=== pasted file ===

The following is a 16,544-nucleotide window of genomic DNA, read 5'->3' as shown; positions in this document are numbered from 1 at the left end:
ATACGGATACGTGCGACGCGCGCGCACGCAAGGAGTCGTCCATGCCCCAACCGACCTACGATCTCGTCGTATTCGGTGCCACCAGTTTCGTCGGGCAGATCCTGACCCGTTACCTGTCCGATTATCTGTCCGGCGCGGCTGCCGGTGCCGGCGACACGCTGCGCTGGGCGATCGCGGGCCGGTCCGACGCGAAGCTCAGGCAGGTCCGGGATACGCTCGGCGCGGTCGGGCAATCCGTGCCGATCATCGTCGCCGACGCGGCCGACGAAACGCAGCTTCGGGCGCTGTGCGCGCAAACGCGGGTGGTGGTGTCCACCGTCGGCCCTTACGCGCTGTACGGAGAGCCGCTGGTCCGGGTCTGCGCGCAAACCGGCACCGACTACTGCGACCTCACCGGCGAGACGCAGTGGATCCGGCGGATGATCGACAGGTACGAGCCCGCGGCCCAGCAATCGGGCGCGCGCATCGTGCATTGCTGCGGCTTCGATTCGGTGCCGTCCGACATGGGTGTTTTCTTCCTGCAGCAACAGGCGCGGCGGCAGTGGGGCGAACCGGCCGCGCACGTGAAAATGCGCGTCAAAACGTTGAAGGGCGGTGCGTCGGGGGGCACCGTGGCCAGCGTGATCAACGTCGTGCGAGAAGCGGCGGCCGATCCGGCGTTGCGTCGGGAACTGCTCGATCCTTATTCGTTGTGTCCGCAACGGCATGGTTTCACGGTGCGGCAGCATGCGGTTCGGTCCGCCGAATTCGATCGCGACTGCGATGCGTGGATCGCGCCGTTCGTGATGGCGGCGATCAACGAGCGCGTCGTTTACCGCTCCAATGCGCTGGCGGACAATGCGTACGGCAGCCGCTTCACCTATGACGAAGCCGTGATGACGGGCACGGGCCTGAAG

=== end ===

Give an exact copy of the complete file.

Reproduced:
The following is a 16,544-nucleotide window of genomic DNA, read 5'->3' as shown; positions in this document are numbered from 1 at the left end:
ATACGGATACGTGCGACGCGCGCGCACGCAAGGAGTCGTCCATGCCCCAACCGACCTACGATCTCGTCGTATTCGGTGCCACCAGTTTCGTCGGGCAGATCCTGACCCGTTACCTGTCCGATTATCTGTCCGGCGCGGCTGCCGGTGCCGGCGACACGCTGCGCTGGGCGATCGCGGGCCGGTCCGACGCGAAGCTCAGGCAGGTCCGGGATACGCTCGGCGCGGTCGGGCAATCCGTGCCGATCATCGTCGCCGACGCGGCCGACGAAACGCAGCTTCGGGCGCTGTGCGCGCAAACGCGGGTGGTGGTGTCCACCGTCGGCCCTTACGCGCTGTACGGAGAGCCGCTGGTCCGGGTCTGCGCGCAAACCGGCACCGACTACTGCGACCTCACCGGCGAGACGCAGTGGATCCGGCGGATGATCGACAGGTACGAGCCCGCGGCCCAGCAATCGGGCGCGCGCATCGTGCATTGCTGCGGCTTCGATTCGGTGCCGTCCGACATGGGTGTTTTCTTCCTGCAGCAACAGGCGCGGCGGCAGTGGGGCGAACCGGCCGCGCACGTGAAAATGCGCGTCAAAACGTTGAAGGGCGGTGCGTCGGGGGGCACCGTGGCCAGCGTGATCAACGTCGTGCGAGAAGCGGCGGCCGATCCGGCGTTGCGTCGGGAACTGCTCGATCCTTATTCGTTGTGTCCGCAACGGCATGGTTTCACGGTGCGGCAGCATGCGGTTCGGTCCGCCGAATTCGATCGCGACTGCGATGCGTGGATCGCGCCGTTCGTGATGGCGGCGATCAACGAGCGCGTCGTTTACCGCTCCAATGCGCTGGCGGACAATGCGTACGGCAGCCGCTTCACCTATGACGAAGCCGTGATGACGGGCACGGGCCTGAAG